Review: “Wheat Belly” by William Davis

Thumbs up for Wheat Belly: Lose the Wheat, Lose the Weight, and Find Your Path Back to Health by William Davis. Health.

Another book I wish I could make everyone I meet read. (“Hey you! You with the acne! And you, who’s tired all the time! And you with the IBS! Take this book – please!”) I bought this book initially because it seemed to contain some information about the genetic changes wheat underwent some decades ago, a topic I was interested in due to rumors that some gluten-sensitive Americans could eat wheat in Europe without ill effects. Well, it did cover the topic of modern wheat hybridization in depth; Europe vs the US wasn’t touched on but that’s okay, because frankly the extent of the information in the rest of the book was sufficient to tip me over the edge from “I’ve seen some data that make me think wheat is not healthy” to “DON’T FREAKING EAT WHEAT IT IS BAD BAD BAD whether you are gluten-sensitive, have outright celiac disease, are asthmatic epileptic diabetic overweight have heart disease thyroid problems or appear to be in perfect health.” Wheat Belly is the best discussion I’ve ever seen of wheat’s horrific effects on insulin (and thus weight), appetite, the brain, the skin, you name it. There was so much information in here I’d never seen before. I was impressed after reading just one chapter. I fell in love when the author had a sidebar with graphs from Denise Minger. But for me, the best paragraph was one near the end. Backstory: When I was 22 I had long, frequent déjà vus – several a day – that would turn into panic attacks, which is ridiculous because I am the least panicky person I know. As Wikipedia says, “The strongest pathological association of déjà vu is with temporal lobe epilepsy.” I wasn’t officially diagnosed as having TLE, but the déjà vus went away when I started taking an antiepileptic, which kind of says it all as far as I’m concerned. And here you have it, the final nail in my personal wheat coffin:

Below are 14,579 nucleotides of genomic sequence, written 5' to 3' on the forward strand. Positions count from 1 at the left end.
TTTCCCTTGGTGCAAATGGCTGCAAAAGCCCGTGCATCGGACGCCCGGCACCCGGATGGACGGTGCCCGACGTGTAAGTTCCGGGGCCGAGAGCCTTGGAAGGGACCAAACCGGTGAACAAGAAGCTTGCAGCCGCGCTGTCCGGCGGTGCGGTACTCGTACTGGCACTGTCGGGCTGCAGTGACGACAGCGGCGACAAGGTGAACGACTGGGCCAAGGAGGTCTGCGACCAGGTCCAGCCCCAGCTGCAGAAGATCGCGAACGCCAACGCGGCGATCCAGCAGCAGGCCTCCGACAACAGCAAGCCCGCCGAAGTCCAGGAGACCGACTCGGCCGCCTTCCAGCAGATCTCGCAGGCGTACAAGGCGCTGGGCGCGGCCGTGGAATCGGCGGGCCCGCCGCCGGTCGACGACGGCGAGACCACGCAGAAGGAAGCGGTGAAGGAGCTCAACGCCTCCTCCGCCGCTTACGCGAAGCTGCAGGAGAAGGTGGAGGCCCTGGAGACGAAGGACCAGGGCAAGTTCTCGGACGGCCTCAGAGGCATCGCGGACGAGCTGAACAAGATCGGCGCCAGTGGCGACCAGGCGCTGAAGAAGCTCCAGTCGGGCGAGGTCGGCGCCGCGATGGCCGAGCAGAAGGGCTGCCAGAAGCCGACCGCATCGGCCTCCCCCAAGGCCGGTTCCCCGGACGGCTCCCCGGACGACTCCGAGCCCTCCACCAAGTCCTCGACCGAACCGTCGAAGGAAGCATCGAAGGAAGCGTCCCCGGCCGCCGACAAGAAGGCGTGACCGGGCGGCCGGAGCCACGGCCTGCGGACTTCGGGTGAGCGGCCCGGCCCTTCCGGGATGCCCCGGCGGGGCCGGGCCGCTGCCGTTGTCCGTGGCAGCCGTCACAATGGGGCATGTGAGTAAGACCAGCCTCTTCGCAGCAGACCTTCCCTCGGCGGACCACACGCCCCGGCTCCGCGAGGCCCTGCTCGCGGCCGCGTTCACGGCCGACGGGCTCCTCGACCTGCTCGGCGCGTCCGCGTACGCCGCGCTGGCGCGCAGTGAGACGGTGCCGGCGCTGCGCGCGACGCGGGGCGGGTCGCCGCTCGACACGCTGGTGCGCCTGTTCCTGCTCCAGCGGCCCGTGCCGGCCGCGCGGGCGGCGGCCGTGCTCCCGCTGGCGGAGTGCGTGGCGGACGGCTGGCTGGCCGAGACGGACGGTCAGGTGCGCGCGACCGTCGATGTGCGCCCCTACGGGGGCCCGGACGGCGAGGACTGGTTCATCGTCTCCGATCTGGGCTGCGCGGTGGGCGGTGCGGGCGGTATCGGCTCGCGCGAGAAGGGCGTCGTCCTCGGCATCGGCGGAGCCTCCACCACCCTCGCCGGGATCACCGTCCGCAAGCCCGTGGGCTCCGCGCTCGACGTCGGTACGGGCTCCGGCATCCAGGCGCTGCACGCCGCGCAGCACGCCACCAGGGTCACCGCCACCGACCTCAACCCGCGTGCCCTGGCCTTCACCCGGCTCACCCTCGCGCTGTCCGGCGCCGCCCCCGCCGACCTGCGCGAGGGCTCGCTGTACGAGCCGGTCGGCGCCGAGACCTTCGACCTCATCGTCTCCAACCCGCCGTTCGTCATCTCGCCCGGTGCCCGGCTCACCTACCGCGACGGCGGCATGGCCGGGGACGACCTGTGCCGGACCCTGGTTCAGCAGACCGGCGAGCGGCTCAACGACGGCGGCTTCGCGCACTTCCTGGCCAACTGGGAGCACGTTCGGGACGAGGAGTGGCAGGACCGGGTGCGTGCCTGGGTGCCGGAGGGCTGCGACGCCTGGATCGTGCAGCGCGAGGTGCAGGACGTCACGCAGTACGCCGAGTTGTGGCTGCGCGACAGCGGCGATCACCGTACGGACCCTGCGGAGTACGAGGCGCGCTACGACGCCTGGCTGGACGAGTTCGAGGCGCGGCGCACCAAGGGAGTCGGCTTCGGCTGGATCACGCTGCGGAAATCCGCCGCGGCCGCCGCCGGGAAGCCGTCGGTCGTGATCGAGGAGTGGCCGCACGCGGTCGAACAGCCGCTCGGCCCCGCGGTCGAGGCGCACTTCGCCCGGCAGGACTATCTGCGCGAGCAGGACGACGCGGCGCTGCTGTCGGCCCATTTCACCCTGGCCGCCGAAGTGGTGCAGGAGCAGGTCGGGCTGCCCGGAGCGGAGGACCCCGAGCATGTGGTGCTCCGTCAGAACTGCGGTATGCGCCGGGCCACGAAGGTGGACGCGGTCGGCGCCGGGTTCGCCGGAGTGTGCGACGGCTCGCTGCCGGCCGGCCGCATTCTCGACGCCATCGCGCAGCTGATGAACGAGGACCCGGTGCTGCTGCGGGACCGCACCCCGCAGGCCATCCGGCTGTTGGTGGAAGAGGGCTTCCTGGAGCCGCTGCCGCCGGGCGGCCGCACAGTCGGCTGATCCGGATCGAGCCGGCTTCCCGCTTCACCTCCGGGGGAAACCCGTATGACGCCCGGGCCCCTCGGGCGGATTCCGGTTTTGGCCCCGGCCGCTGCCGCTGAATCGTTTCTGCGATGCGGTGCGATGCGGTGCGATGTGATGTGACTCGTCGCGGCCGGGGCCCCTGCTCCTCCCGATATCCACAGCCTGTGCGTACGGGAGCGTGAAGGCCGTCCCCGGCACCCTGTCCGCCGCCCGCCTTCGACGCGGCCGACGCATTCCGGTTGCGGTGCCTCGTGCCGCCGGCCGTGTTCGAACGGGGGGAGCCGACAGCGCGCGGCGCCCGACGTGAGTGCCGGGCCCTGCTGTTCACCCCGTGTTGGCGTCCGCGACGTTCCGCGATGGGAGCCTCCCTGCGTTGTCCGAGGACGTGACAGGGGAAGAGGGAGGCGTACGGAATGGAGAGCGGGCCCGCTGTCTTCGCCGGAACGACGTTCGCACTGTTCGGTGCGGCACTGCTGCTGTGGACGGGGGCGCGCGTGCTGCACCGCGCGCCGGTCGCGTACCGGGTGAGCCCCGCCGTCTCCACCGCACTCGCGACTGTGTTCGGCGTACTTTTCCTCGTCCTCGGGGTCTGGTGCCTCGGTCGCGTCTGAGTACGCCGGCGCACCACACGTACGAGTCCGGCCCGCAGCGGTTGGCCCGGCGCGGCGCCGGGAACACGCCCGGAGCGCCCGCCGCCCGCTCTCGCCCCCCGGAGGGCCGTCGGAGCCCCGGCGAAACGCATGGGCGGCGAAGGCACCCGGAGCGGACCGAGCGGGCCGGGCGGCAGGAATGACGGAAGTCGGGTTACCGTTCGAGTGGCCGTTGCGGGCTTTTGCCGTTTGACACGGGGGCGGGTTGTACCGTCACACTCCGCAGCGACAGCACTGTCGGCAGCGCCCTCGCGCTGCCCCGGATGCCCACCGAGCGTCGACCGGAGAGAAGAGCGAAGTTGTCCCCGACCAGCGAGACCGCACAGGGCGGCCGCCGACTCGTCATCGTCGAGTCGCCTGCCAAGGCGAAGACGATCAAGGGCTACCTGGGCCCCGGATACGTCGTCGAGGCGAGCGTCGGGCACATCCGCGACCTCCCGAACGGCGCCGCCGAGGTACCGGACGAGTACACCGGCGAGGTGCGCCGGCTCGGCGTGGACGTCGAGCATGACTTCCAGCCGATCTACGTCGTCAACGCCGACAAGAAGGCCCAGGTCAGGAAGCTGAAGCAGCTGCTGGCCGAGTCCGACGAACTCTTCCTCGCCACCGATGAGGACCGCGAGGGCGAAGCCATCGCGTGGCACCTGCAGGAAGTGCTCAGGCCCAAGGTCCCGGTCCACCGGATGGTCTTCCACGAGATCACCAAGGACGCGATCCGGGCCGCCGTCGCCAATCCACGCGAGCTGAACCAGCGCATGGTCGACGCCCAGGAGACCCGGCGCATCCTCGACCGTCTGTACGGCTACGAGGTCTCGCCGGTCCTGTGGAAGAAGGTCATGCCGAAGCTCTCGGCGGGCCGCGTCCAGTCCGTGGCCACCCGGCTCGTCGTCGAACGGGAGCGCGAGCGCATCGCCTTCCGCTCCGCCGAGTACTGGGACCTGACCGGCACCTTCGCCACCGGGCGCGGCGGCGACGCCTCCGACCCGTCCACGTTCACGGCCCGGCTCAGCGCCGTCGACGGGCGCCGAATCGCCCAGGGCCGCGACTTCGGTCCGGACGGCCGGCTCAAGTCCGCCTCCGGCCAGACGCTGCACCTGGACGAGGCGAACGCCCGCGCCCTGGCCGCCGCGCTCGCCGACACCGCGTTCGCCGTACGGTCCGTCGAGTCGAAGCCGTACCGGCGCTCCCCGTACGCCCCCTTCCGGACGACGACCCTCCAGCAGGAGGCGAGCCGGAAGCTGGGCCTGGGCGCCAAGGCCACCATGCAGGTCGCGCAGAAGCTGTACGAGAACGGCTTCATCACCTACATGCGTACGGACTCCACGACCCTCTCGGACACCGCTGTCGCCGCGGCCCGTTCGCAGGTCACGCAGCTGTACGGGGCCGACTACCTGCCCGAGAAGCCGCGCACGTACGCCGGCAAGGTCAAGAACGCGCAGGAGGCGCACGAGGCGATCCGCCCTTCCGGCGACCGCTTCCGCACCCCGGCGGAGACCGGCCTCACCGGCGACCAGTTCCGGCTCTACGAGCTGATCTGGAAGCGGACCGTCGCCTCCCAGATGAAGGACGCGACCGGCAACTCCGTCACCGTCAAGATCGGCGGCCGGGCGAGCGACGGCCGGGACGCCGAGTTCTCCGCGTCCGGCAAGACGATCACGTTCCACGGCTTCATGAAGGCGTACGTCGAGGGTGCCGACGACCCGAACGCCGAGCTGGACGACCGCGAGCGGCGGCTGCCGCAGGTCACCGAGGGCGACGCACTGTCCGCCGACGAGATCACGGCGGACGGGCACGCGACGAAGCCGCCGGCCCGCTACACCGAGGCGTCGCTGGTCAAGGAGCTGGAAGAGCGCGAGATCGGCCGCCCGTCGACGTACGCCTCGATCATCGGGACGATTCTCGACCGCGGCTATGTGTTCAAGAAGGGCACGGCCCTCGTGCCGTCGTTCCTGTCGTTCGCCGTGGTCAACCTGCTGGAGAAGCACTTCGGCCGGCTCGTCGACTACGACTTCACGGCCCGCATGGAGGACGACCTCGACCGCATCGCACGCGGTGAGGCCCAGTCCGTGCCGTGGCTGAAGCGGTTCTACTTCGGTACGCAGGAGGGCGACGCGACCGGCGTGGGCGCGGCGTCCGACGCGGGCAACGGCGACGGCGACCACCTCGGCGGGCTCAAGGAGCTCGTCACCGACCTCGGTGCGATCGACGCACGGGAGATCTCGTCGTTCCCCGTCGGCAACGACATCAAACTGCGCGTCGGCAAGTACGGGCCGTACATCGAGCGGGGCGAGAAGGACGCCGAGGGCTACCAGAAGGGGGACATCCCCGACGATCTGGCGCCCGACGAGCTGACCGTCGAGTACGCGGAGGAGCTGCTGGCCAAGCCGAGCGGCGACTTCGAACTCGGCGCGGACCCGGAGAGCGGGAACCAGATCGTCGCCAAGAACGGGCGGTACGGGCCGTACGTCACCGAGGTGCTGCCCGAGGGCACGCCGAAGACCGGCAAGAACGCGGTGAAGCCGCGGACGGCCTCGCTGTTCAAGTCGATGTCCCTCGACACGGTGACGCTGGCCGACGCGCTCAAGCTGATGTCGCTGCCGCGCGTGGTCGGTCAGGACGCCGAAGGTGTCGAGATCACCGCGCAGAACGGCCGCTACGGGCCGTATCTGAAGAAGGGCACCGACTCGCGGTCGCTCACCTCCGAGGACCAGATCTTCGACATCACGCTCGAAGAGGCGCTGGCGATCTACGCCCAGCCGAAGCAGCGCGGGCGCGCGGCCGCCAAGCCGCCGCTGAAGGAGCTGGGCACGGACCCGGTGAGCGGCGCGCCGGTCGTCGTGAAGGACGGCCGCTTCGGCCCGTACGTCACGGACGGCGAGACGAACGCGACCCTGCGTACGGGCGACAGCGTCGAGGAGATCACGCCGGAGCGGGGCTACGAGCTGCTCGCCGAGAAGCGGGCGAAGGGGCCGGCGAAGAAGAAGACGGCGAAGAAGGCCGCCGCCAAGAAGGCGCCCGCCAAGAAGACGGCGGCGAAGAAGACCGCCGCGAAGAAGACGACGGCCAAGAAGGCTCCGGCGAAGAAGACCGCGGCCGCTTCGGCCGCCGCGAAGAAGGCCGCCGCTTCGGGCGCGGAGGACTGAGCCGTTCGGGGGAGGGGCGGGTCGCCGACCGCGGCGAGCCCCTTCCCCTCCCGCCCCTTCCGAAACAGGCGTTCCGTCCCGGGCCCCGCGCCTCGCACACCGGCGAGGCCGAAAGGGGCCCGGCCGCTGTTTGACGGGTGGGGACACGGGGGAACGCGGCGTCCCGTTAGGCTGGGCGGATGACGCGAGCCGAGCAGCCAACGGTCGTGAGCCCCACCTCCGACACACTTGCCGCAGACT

Gluten sensitivity can also show itself as seizures. The seizures that arise in response to wheat tend to occur in young people, often teenagers. The seizures are typically of the temporal lobe variety – i.e., originating in the temporal lobe of the brain, just beneath the ears. People with temporal lobe seizures experience hallucinations of smell and taste, odd and inappropriate emotional feelings such as overwhelming fear for no cause, and repetitive behaviors such as smacking the lips of hand movements. A peculiar syndrome of temporal lobe seizures unresponsive to seizure medications and triggered by calcium deposition in a part of the temporal lobe called the hippocampus (responsible for forming new memories) has been associated with both celiac disease and gluten sensitivity (positive antigliaden antibodies and HLA markers without intestinal disease).

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